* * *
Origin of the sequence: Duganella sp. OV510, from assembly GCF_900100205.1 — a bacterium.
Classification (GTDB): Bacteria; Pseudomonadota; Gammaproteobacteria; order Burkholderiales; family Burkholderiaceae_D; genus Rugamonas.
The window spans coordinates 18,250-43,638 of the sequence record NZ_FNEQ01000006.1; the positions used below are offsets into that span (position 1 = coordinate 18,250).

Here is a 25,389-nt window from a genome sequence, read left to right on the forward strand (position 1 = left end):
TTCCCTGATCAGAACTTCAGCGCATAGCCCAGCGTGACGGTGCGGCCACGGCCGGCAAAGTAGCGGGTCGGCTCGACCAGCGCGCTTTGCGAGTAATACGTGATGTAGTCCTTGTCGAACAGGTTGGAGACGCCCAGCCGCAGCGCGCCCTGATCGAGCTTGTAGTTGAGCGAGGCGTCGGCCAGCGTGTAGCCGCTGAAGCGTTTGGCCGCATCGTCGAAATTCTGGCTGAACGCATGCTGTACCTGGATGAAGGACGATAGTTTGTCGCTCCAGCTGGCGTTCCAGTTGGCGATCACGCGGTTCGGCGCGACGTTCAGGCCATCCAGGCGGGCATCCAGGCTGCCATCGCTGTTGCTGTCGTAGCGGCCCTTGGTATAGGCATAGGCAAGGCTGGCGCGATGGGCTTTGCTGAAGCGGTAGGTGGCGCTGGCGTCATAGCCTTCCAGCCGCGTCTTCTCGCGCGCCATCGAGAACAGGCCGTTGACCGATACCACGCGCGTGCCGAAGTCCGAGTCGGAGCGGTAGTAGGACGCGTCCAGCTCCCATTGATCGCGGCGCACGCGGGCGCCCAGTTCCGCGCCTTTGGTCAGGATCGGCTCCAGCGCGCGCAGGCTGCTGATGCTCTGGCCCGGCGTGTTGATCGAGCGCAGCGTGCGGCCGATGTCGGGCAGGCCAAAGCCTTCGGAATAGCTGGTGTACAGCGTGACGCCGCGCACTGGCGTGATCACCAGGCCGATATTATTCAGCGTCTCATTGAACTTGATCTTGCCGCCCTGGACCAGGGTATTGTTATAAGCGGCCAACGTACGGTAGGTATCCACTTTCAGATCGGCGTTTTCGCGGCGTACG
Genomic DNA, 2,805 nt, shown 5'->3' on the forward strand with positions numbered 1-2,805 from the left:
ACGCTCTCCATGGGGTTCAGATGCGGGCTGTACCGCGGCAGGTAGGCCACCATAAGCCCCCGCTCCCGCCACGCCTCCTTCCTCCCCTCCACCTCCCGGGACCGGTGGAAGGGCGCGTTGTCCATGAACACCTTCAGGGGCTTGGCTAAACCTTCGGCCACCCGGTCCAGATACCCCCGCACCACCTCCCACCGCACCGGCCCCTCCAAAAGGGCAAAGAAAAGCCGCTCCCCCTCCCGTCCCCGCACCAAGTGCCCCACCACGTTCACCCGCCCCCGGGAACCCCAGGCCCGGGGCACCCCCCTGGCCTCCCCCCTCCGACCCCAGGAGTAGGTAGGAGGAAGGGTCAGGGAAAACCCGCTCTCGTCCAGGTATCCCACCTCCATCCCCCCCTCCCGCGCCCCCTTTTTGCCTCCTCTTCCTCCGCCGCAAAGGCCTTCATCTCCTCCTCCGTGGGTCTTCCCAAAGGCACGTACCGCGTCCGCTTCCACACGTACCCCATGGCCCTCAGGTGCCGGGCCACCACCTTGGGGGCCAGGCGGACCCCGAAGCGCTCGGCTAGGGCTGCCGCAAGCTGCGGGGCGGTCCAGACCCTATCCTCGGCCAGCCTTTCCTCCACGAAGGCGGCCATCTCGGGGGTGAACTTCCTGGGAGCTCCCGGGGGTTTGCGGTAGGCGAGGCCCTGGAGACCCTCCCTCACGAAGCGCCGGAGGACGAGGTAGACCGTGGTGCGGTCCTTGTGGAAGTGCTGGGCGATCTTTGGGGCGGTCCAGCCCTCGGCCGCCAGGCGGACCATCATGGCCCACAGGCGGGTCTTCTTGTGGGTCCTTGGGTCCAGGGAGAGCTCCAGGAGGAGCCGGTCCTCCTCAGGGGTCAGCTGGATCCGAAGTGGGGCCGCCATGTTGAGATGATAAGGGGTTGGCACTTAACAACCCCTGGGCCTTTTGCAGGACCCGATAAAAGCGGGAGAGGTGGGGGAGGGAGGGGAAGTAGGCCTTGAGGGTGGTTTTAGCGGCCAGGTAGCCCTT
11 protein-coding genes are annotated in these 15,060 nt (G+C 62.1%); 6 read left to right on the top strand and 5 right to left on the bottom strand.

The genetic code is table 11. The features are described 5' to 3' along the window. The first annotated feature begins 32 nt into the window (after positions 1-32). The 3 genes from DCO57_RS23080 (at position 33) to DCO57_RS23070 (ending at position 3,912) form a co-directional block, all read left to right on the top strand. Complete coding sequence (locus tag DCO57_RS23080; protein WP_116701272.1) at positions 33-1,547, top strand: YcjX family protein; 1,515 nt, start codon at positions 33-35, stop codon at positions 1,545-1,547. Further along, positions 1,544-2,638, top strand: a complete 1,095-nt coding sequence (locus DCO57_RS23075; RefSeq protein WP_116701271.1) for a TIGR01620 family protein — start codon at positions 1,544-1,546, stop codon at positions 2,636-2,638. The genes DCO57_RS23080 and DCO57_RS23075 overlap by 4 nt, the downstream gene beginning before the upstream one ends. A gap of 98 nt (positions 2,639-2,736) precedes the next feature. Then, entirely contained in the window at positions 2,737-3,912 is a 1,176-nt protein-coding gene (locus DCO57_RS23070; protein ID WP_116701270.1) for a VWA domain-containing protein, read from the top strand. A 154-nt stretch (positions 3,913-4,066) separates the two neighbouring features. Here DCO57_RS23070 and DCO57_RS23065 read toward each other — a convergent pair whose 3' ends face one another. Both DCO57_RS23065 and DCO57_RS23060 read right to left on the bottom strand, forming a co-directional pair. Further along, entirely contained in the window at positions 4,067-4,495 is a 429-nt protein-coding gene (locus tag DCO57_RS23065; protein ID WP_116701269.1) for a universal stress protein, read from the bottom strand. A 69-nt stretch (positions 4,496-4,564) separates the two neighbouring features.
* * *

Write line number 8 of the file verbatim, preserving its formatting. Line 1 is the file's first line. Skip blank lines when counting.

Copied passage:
11 protein-coding genes are annotated in these 15,060 nt (G+C 62.1%); 6 read left to right on the top strand and 5 right to left on the bottom strand.